@The-Blade-Dancer Hi again! This is a good question! Even though guess-and-check sometimes works and can even be the quickest approach sometimes, there's something a bit unsatisfying about it. How do we really know that we'll get anywhere? What if we end up guessing forever? \( {\tiny \text{(The horror...) }} \)

Well, in this case, we can use a bit of algebra along with the fact that \(a\) and \(b\) are integers in order to figure out that \(a = 7\) and \(b= 5.\)

Let's first start with the problem statement.

$$ \sqrt{a} + \sqrt{b} = \sqrt[3]{22 \sqrt{7} + 26\sqrt{5}} $$

Cube both sides of the equation.

$$\begin{aligned} \left( \sqrt{a} + \sqrt{b} \right)^3 &= \left( \sqrt[3]{22 \sqrt{7} + 26\sqrt{5}} \right)^3 \\ a\sqrt{a} + 3a\sqrt{b} + 3b\sqrt{a} + b\sqrt{b} &= 22\sqrt{7} + 26\sqrt{5} \\ \left( 3b + a \right) \sqrt{a} + \left( 3a + b \right) \sqrt{b} &= 22\sqrt{7} + 26\sqrt{5} \\ \end{aligned} $$That looks better..... right? (You don't agree it looks better?)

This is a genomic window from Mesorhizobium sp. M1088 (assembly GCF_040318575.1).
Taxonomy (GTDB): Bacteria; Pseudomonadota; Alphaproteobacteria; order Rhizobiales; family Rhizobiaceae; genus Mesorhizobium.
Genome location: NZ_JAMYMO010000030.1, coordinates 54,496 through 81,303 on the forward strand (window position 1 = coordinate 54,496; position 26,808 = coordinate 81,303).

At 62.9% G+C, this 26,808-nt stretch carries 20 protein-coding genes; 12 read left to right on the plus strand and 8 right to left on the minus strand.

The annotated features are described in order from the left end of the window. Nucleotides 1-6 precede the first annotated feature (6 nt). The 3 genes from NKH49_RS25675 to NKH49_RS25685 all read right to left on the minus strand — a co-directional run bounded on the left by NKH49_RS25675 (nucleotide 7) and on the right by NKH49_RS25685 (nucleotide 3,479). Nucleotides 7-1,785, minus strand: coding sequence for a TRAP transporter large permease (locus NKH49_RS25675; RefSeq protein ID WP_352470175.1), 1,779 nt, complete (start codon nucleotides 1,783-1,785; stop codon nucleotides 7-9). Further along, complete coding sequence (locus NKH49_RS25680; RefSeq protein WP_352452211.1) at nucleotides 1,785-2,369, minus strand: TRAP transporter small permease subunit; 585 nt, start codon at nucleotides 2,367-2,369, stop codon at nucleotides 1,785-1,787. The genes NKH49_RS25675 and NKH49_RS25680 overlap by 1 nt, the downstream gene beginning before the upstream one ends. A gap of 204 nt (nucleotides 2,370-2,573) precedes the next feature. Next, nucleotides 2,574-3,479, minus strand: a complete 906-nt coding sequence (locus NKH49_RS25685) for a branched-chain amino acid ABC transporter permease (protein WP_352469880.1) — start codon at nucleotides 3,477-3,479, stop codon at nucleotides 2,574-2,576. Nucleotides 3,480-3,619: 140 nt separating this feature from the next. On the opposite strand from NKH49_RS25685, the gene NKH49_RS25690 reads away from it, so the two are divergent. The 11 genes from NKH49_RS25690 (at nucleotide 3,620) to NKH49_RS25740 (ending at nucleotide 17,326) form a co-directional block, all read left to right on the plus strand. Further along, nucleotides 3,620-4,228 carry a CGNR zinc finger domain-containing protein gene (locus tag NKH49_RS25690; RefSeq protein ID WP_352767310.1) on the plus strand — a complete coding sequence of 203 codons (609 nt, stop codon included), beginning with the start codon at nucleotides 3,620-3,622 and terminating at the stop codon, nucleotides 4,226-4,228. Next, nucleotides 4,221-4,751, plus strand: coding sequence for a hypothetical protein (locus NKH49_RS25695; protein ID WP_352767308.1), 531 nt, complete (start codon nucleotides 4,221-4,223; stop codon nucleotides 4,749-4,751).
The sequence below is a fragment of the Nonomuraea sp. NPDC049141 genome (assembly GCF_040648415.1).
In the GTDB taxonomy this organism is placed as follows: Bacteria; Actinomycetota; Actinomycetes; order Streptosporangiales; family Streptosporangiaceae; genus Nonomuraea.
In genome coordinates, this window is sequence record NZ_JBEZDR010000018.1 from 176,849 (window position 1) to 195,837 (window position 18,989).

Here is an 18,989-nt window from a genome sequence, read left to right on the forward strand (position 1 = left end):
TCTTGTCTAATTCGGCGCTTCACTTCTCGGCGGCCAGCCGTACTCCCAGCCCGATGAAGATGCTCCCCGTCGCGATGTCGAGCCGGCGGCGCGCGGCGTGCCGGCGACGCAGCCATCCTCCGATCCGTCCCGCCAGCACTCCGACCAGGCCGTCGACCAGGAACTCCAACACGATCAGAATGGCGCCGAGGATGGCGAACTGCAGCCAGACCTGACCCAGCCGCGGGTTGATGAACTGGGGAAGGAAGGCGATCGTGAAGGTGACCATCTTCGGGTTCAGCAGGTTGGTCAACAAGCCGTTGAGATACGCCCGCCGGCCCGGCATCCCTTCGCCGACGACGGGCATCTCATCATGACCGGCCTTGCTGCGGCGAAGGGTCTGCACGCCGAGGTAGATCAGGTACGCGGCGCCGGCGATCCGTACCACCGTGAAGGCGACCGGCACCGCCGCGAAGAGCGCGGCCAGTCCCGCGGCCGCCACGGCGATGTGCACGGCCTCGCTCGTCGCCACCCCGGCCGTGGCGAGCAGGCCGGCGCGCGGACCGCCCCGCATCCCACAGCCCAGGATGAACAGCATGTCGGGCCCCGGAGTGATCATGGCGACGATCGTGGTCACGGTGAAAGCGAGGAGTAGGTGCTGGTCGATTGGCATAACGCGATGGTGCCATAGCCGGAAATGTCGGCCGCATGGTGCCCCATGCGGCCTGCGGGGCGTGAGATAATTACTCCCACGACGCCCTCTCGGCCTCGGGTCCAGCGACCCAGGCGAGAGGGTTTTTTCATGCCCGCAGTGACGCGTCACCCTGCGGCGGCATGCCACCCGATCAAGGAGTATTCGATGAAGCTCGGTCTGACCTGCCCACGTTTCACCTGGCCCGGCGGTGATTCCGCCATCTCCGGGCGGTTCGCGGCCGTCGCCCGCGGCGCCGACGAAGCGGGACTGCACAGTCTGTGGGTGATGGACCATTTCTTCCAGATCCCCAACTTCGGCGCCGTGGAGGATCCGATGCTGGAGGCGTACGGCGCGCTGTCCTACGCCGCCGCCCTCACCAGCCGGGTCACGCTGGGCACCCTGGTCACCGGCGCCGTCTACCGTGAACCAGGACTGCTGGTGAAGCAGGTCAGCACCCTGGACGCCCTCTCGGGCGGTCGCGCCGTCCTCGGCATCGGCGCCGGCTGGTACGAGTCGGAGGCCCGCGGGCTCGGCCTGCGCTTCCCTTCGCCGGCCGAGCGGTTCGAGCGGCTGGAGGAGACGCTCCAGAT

Now let's use the fact that \(a\) and \(b\) are integers. We know the right hand side has some radicals, the \(\sqrt{7}\) and the \(\sqrt{5}\) terms. Where could they have come from, though? Could either radical have come from the \(\left( 3b + a\right) \) or the \(\left( 3a + b \right) \)? No, because \(a\) and \(b\) are both integers, so \(\left( 3b + a\right) \) and \(\left( 3a + b \right) \) are also both integers. Well, it looks like there's no doubt about where the \(\sqrt{5}\) and the \(\sqrt{7}\) came from.

$$ \sqrt{5} \text{ and } \sqrt{7} \text{ came from the } \sqrt{a} \text{ and the } \sqrt{b} $$

So there you have it! Now that you know that \(a = 5\) and \(b = 7\) (or vice versa... it doesn't actually matter), then you can figure out that their sum is \( 5 + 7 = \boxed{12}.\)